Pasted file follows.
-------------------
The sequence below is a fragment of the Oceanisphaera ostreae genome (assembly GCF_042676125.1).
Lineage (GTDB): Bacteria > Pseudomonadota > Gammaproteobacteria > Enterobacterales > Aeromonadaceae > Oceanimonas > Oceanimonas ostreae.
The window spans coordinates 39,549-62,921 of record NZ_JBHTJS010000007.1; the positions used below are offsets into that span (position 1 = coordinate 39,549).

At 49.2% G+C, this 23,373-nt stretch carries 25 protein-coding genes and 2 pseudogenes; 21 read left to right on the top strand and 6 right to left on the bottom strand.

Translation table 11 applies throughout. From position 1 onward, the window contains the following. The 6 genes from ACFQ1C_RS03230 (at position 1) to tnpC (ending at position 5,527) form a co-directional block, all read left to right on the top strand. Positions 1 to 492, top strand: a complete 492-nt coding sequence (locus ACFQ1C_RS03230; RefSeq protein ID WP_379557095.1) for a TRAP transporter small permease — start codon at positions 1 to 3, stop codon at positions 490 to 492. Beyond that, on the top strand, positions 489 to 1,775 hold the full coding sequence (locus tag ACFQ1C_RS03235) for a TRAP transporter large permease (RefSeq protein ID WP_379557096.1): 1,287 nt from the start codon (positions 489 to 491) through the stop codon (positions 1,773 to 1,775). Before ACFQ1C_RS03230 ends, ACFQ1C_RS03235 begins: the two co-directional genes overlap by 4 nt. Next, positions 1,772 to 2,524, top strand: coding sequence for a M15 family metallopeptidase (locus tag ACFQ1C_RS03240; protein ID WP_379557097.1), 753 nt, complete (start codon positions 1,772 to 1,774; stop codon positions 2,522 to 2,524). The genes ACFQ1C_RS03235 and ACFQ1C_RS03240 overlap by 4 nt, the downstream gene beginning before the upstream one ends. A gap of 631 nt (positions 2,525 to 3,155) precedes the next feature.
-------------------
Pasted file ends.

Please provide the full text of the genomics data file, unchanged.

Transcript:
The sequence below is a fragment of the Oceanisphaera ostreae genome (assembly GCF_042676125.1).
Lineage (GTDB): Bacteria > Pseudomonadota > Gammaproteobacteria > Enterobacterales > Aeromonadaceae > Oceanimonas > Oceanimonas ostreae.
The window spans coordinates 39,549-62,921 of record NZ_JBHTJS010000007.1; the positions used below are offsets into that span (position 1 = coordinate 39,549).

At 49.2% G+C, this 23,373-nt stretch carries 25 protein-coding genes and 2 pseudogenes; 21 read left to right on the top strand and 6 right to left on the bottom strand.

Translation table 11 applies throughout. From position 1 onward, the window contains the following. The 6 genes from ACFQ1C_RS03230 (at position 1) to tnpC (ending at position 5,527) form a co-directional block, all read left to right on the top strand. Positions 1 to 492, top strand: a complete 492-nt coding sequence (locus ACFQ1C_RS03230; RefSeq protein ID WP_379557095.1) for a TRAP transporter small permease — start codon at positions 1 to 3, stop codon at positions 490 to 492. Beyond that, on the top strand, positions 489 to 1,775 hold the full coding sequence (locus tag ACFQ1C_RS03235) for a TRAP transporter large permease (RefSeq protein ID WP_379557096.1): 1,287 nt from the start codon (positions 489 to 491) through the stop codon (positions 1,773 to 1,775). Before ACFQ1C_RS03230 ends, ACFQ1C_RS03235 begins: the two co-directional genes overlap by 4 nt. Next, positions 1,772 to 2,524, top strand: coding sequence for a M15 family metallopeptidase (locus tag ACFQ1C_RS03240; protein ID WP_379557097.1), 753 nt, complete (start codon positions 1,772 to 1,774; stop codon positions 2,522 to 2,524). The genes ACFQ1C_RS03235 and ACFQ1C_RS03240 overlap by 4 nt, the downstream gene beginning before the upstream one ends. A gap of 631 nt (positions 2,525 to 3,155) precedes the next feature.